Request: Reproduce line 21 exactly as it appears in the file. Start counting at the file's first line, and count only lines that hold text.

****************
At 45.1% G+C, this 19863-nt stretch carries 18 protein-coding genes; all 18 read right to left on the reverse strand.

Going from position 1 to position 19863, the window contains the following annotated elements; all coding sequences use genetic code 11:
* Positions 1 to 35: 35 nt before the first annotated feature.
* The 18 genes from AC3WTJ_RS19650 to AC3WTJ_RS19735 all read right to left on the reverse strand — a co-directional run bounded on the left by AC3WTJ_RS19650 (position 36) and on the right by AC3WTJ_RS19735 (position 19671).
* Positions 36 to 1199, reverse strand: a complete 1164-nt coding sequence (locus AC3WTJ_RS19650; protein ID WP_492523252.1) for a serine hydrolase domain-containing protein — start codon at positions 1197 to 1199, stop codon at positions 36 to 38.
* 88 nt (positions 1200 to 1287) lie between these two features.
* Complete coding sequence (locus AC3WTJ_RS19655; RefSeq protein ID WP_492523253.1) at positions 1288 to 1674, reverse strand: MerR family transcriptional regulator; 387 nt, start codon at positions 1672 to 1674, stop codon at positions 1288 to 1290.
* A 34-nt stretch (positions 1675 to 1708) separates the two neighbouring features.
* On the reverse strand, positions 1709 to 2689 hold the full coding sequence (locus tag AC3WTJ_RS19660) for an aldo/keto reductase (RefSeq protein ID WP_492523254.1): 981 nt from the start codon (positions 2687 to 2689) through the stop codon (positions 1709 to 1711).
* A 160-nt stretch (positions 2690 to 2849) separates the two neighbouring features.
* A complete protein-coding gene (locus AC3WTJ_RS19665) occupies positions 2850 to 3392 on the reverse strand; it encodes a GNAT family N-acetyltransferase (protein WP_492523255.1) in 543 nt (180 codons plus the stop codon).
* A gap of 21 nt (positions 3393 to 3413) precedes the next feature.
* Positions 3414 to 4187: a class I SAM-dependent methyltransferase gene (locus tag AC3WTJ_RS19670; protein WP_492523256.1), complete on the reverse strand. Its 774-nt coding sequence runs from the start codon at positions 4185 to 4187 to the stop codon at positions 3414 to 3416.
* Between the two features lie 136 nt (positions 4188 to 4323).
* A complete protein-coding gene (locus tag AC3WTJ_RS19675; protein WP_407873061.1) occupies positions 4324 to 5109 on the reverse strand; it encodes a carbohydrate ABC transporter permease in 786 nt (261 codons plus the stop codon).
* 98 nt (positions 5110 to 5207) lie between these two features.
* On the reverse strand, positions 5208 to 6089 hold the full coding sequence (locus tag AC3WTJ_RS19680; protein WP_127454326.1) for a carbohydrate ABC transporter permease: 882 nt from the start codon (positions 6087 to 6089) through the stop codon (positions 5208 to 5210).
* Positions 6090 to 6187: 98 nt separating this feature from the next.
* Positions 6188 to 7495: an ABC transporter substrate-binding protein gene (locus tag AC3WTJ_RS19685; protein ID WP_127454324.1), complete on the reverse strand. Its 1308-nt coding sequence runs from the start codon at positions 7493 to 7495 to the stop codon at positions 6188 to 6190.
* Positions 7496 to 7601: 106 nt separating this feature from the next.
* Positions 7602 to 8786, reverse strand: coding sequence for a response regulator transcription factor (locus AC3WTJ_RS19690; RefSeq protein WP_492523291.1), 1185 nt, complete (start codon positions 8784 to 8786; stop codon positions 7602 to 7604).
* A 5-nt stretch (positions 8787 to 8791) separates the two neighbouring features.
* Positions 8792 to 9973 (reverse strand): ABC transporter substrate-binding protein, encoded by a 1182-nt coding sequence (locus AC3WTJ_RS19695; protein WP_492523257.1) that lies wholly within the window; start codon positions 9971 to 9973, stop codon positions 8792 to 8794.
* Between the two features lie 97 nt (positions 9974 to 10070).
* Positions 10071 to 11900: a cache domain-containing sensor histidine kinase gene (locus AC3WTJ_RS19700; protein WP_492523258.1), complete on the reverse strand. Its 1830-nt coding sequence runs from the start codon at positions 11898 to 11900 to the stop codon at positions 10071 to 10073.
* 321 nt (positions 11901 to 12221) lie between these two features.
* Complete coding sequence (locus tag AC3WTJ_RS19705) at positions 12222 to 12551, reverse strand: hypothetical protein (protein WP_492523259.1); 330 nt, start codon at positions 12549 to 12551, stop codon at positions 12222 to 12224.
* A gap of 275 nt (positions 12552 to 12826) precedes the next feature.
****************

* Positions 7602 to 8786, reverse strand: coding sequence for a response regulator transcription factor (locus AC3WTJ_RS19690; RefSeq protein WP_492523291.1), 1185 nt, complete (start codon positions 8784 to 8786; stop codon positions 7602 to 7604).